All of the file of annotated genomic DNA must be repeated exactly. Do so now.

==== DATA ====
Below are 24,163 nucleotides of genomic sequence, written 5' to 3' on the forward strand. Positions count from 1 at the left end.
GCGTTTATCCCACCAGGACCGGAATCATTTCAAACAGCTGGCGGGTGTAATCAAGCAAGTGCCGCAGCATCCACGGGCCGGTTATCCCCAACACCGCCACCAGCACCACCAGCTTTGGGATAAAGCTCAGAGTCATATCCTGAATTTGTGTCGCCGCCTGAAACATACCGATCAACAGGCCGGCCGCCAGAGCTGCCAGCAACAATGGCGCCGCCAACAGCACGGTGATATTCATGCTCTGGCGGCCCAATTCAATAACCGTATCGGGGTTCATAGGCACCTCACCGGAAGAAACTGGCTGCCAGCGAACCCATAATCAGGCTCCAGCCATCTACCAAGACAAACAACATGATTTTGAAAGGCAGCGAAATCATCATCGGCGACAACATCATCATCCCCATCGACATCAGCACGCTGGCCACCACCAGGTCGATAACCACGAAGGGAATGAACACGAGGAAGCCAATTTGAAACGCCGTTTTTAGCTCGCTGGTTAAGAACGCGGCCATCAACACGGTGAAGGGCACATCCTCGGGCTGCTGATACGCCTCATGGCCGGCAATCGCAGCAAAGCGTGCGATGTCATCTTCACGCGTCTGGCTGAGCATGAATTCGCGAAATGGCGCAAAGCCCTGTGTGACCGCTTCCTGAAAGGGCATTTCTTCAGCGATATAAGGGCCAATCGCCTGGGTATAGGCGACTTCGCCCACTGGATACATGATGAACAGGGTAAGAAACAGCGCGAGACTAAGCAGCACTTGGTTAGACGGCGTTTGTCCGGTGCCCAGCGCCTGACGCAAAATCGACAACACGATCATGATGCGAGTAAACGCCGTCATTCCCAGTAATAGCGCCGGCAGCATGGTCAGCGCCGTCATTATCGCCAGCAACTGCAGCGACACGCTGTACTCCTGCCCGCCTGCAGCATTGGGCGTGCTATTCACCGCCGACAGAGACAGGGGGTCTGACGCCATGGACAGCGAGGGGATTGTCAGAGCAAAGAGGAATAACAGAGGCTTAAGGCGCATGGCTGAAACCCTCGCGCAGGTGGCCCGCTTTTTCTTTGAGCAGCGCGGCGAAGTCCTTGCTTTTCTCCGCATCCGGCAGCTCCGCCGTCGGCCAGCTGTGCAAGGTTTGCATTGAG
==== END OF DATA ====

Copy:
Below are 24,163 nucleotides of genomic sequence, written 5' to 3' on the forward strand. Positions count from 1 at the left end.
GCGTTTATCCCACCAGGACCGGAATCATTTCAAACAGCTGGCGGGTGTAATCAAGCAAGTGCCGCAGCATCCACGGGCCGGTTATCCCCAACACCGCCACCAGCACCACCAGCTTTGGGATAAAGCTCAGAGTCATATCCTGAATTTGTGTCGCCGCCTGAAACATACCGATCAACAGGCCGGCCGCCAGAGCTGCCAGCAACAATGGCGCCGCCAACAGCACGGTGATATTCATGCTCTGGCGGCCCAATTCAATAACCGTATCGGGGTTCATAGGCACCTCACCGGAAGAAACTGGCTGCCAGCGAACCCATAATCAGGCTCCAGCCATCTACCAAGACAAACAACATGATTTTGAAAGGCAGCGAAATCATCATCGGCGACAACATCATCATCCCCATCGACATCAGCACGCTGGCCACCACCAGGTCGATAACCACGAAGGGAATGAACACGAGGAAGCCAATTTGAAACGCCGTTTTTAGCTCGCTGGTTAAGAACGCGGCCATCAACACGGTGAAGGGCACATCCTCGGGCTGCTGATACGCCTCATGGCCGGCAATCGCAGCAAAGCGTGCGATGTCATCTTCACGCGTCTGGCTGAGCATGAATTCGCGAAATGGCGCAAAGCCCTGTGTGACCGCTTCCTGAAAGGGCATTTCTTCAGCGATATAAGGGCCAATCGCCTGGGTATAGGCGACTTCGCCCACTGGATACATGATGAACAGGGTAAGAAACAGCGCGAGACTAAGCAGCACTTGGTTAGACGGCGTTTGTCCGGTGCCCAGCGCCTGACGCAAAATCGACAACACGATCATGATGCGAGTAAACGCCGTCATTCCCAGTAATAGCGCCGGCAGCATGGTCAGCGCCGTCATTATCGCCAGCAACTGCAGCGACACGCTGTACTCCTGCCCGCCTGCAGCATTGGGCGTGCTATTCACCGCCGACAGAGACAGGGGGTCTGACGCCATGGACAGCGAGGGGATTGTCAGAGCAAAGAGGAATAACAGAGGCTTAAGGCGCATGGCTGAAACCCTCGCGCAGGTGGCCCGCTTTTTCTTTGAGCAGCGCGGCGAAGTCCTTGCTTTTCTCCGCATCCGGCAGCTCCGCCGTCGGCCAGCTGTGCAAGGTTTGCATTGAG